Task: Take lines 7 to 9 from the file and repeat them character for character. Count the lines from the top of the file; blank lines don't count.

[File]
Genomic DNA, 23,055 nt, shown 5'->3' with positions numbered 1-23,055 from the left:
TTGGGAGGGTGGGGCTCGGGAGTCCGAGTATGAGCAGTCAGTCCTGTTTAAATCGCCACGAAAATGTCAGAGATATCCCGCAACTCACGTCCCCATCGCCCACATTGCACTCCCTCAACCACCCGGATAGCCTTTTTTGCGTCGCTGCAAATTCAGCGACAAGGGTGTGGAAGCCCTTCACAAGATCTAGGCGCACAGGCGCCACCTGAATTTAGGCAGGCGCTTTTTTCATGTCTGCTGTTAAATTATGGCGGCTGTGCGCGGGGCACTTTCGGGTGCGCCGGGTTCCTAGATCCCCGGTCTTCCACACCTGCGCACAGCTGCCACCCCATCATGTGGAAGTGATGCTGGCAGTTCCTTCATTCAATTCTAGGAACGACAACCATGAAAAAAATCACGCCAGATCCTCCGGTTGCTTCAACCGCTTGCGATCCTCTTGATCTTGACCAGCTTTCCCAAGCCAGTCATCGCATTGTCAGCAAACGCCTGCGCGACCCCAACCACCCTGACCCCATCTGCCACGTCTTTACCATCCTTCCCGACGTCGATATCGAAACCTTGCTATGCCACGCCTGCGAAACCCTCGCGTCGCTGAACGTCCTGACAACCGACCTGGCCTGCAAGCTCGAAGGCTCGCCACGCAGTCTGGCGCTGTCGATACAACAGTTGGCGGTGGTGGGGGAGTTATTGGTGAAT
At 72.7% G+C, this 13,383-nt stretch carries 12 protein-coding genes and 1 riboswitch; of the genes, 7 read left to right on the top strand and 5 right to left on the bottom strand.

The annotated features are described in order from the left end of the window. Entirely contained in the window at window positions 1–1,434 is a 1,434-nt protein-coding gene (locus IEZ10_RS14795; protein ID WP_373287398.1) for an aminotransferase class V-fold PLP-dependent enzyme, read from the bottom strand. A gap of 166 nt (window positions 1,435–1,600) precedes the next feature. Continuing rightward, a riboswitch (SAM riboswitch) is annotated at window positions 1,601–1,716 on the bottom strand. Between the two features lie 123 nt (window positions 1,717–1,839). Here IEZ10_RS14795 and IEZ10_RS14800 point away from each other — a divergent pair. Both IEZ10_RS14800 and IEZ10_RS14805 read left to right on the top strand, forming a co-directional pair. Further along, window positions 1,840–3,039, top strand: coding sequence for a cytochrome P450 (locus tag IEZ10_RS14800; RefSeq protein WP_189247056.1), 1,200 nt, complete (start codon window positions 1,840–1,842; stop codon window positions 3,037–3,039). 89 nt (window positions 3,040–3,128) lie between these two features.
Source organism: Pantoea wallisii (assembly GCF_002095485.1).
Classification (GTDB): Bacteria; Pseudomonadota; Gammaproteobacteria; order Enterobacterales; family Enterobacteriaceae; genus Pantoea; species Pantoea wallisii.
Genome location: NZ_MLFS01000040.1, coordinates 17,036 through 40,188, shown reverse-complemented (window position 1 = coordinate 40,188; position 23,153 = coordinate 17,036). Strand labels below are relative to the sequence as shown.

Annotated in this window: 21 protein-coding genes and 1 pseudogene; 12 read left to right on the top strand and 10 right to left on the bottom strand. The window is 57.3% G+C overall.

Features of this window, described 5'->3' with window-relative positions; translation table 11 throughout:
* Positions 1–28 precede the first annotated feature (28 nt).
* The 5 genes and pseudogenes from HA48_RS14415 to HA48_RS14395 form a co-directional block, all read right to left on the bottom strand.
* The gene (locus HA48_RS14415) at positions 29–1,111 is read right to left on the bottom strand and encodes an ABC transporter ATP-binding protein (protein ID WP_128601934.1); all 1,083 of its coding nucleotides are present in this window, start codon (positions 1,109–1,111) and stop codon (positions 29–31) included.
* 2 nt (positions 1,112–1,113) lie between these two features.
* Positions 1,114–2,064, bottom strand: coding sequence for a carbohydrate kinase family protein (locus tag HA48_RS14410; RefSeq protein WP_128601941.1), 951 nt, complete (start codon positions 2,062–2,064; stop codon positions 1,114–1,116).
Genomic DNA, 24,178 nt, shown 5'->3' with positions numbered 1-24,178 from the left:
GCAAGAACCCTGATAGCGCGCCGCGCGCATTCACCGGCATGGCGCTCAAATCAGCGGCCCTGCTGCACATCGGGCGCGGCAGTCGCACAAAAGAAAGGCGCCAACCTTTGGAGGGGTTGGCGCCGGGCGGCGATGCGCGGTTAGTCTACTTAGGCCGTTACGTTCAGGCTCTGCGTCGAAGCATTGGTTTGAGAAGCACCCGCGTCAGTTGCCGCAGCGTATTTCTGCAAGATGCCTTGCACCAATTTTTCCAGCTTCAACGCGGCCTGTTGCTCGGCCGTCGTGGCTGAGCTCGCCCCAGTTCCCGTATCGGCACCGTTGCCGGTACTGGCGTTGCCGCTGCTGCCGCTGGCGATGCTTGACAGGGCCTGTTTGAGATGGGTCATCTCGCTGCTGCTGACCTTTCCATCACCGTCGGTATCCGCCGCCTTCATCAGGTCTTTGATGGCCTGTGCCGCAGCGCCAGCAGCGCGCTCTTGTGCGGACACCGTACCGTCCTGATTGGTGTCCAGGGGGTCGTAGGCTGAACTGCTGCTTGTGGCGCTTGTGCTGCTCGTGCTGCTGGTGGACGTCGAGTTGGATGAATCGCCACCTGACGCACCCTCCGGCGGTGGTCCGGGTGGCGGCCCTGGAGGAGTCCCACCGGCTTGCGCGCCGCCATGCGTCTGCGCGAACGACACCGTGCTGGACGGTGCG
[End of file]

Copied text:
Genome location: NZ_MLFS01000040.1, coordinates 17,036 through 40,188, shown reverse-complemented (window position 1 = coordinate 40,188; position 23,153 = coordinate 17,036). Strand labels below are relative to the sequence as shown.

Annotated in this window: 21 protein-coding genes and 1 pseudogene; 12 read left to right on the top strand and 10 right to left on the bottom strand. The window is 57.3% G+C overall.

Features of this window, described 5'->3' with window-relative positions; translation table 11 throughout: